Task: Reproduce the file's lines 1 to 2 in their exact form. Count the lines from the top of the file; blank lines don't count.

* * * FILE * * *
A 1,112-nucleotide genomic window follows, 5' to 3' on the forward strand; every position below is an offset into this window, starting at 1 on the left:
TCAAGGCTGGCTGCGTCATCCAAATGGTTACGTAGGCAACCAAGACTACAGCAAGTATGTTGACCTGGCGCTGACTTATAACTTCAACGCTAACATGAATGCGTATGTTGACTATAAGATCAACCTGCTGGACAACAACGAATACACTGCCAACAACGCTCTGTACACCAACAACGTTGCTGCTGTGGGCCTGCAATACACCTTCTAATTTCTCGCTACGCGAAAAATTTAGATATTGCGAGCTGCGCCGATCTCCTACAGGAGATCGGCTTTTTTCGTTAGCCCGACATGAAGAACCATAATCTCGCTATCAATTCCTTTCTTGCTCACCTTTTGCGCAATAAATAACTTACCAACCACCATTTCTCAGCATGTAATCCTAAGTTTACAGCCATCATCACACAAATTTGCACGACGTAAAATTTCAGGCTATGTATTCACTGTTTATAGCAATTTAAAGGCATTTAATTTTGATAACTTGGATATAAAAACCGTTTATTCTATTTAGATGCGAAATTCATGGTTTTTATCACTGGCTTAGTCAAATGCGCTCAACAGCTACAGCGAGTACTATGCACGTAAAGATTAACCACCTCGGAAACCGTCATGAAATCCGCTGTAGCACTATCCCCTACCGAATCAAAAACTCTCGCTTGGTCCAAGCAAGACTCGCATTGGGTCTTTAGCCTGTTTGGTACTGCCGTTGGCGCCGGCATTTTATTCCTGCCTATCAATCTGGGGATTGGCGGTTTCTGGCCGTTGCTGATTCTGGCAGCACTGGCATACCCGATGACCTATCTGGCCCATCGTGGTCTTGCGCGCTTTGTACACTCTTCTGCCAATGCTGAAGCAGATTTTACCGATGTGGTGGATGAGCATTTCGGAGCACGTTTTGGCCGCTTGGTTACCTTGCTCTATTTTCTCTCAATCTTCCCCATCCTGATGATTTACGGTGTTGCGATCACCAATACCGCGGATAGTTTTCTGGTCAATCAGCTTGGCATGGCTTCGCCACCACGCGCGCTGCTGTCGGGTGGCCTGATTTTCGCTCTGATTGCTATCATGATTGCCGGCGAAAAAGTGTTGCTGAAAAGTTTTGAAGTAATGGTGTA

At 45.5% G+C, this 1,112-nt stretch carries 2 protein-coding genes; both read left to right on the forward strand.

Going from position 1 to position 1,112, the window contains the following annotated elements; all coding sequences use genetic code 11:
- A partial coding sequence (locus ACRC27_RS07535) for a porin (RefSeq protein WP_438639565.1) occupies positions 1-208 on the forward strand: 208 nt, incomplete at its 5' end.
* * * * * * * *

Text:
A 1,112-nucleotide genomic window follows, 5' to 3' on the forward strand; every position below is an offset into this window, starting at 1 on the left:
TCAAGGCTGGCTGCGTCATCCAAATGGTTACGTAGGCAACCAAGACTACAGCAAGTATGTTGACCTGGCGCTGACTTATAACTTCAACGCTAACATGAATGCGTATGTTGACTATAAGATCAACCTGCTGGACAACAACGAATACACTGCCAACAACGCTCTGTACACCAACAACGTTGCTGCTGTGGGCCTGCAATACACCTTCTAATTTCTCGCTACGCGAAAAATTTAGATATTGCGAGCTGCGCCGATCTCCTACAGGAGATCGGCTTTTTTCGTTAGCCCGACATGAAGAACCATAATCTCGCTATCAATTCCTTTCTTGCTCACCTTTTGCGCAATAAATAACTTACCAACCACCATTTCTCAGCATGTAATCCTAAGTTTACAGCCATCATCACACAAATTTGCACGACGTAAAATTTCAGGCTATGTATTCACTGTTTATAGCAATTTAAAGGCATTTAATTTTGATAACTTGGATATAAAAACCGTTTATTCTATTTAGATGCGAAATTCATGGTTTTTATCACTGGCTTAGTCAAATGCGCTCAACAGCTACAGCGAGTACTATGCACGTAAAGATTAACCACCTCGGAAACCGTCATGAAATCCGCTGTAGCACTATCCCCTACCGAATCAAAAACTCTCGCTTGGTCCAAGCAAGACTCGCATTGGGTCTTTAGCCTGTTTGGTACTGCCGTTGGCGCCGGCATTTTATTCCTGCCTATCAATCTGGGGATTGGCGGTTTCTGGCCGTTGCTGATTCTGGCAGCACTGGCATACCCGATGACCTATCTGGCCCATCGTGGTCTTGCGCGCTTTGTACACTCTTCTGCCAATGCTGAAGCAGATTTTACCGATGTGGTGGATGAGCATTTCGGAGCACGTTTTGGCCGCTTGGTTACCTTGCTCTATTTTCTCTCAATCTTCCCCATCCTGATGATTTACGGTGTTGCGATCACCAATACCGCGGATAGTTTTCTGGTCAATCAGCTTGGCATGGCTTCGCCACCACGCGCGCTGCTGTCGGGTGGCCTGATTTTCGCTCTGATTGCTATCATGATTGCCGGCGAAAAAGTGTTGCTGAAAAGTTTTGAAGTAATGGTGTA